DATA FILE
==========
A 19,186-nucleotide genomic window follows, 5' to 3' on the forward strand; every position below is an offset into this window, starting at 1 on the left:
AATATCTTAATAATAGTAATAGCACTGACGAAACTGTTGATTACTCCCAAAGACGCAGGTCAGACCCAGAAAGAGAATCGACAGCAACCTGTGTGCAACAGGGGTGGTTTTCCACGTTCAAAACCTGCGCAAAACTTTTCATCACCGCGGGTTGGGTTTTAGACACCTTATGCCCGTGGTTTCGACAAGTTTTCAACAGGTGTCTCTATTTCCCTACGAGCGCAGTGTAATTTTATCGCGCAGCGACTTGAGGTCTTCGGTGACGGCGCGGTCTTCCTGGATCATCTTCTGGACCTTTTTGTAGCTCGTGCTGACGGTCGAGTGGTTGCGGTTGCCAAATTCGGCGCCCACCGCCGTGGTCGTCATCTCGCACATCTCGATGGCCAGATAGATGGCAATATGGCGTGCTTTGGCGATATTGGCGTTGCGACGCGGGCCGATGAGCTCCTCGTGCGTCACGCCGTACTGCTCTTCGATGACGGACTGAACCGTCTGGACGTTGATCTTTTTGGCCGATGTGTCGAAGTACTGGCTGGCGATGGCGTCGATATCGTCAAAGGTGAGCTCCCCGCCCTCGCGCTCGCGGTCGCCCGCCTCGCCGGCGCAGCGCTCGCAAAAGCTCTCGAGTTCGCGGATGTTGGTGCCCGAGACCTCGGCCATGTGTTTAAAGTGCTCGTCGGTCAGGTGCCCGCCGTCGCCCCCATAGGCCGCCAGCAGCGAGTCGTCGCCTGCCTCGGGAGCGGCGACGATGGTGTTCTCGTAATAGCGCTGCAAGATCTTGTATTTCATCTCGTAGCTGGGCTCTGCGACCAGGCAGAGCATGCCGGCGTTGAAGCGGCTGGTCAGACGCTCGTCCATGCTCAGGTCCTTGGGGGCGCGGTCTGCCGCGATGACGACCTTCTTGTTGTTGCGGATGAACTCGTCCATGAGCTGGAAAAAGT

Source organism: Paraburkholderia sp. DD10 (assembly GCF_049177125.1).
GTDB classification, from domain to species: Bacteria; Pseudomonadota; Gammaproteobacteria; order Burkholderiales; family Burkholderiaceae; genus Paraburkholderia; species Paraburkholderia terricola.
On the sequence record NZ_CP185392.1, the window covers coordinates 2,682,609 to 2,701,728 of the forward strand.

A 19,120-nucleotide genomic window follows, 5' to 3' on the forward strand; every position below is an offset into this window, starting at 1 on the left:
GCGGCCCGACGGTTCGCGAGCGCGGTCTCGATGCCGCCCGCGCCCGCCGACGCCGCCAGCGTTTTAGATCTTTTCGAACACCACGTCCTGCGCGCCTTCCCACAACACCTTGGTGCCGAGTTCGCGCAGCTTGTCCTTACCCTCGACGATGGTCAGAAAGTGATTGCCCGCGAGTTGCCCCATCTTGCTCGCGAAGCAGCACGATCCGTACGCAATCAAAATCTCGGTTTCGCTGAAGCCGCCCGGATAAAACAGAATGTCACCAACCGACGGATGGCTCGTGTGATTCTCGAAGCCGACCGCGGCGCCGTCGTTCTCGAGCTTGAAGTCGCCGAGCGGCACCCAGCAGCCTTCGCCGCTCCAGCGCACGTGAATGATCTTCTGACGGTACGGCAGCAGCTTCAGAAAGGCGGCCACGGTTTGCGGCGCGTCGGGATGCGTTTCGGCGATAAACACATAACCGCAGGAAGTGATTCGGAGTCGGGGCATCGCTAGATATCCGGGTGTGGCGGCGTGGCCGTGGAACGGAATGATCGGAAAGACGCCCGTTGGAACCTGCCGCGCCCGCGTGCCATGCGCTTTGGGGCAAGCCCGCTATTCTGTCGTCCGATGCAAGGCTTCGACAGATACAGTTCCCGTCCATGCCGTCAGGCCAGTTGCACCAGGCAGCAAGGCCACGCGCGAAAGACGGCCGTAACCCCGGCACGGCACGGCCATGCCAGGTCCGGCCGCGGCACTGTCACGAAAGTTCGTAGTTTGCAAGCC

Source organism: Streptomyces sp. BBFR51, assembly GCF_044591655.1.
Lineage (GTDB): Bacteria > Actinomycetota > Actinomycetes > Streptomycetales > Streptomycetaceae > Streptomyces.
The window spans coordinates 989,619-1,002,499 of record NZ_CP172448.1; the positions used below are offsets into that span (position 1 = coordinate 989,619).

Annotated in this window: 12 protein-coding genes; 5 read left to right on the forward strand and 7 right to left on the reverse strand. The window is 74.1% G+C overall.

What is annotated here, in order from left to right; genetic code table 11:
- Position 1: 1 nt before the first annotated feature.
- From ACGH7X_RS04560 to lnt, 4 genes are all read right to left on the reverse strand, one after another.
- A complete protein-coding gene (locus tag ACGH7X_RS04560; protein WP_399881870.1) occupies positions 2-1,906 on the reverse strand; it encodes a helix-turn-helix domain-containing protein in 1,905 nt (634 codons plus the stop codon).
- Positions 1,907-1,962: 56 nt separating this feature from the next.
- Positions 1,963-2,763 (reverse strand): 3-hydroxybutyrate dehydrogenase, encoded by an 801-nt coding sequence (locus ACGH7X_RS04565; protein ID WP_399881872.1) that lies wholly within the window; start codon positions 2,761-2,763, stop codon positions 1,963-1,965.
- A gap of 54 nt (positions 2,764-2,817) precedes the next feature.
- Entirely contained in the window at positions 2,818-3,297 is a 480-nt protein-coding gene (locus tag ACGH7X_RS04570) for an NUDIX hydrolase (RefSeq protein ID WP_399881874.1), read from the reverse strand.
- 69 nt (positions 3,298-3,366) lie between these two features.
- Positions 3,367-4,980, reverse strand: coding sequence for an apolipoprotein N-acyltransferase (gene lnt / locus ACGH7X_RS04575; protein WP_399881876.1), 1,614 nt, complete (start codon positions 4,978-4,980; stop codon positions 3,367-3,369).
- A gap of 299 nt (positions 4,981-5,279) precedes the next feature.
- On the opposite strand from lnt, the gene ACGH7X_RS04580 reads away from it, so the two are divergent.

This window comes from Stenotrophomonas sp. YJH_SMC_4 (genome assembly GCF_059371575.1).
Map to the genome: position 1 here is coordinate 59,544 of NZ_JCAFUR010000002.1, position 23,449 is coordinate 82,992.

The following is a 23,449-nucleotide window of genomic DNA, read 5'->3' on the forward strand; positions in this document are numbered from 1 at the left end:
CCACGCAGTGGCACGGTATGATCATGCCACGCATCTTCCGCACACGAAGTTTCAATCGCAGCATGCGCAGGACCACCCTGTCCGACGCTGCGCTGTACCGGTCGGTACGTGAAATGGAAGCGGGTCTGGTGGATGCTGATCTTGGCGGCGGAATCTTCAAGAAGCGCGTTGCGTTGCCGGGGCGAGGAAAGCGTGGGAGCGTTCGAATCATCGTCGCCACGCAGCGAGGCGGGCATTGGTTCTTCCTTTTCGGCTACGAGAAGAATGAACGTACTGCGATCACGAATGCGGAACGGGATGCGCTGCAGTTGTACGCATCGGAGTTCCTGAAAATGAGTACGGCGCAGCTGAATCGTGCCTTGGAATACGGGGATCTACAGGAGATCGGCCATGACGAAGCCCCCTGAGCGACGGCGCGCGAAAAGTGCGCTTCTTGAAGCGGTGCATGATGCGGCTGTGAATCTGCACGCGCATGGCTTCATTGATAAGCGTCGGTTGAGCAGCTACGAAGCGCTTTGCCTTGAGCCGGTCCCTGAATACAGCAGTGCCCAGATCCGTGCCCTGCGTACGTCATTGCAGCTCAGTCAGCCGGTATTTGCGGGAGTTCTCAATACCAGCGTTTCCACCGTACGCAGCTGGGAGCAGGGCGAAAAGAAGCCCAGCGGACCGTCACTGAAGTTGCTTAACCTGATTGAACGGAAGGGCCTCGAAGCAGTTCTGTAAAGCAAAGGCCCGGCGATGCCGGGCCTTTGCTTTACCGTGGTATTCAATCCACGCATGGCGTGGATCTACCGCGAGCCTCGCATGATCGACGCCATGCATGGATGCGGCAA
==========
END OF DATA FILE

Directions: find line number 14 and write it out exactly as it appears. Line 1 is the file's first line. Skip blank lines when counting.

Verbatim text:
- From ACGH7X_RS04560 to lnt, 4 genes are all read right to left on the reverse strand, one after another.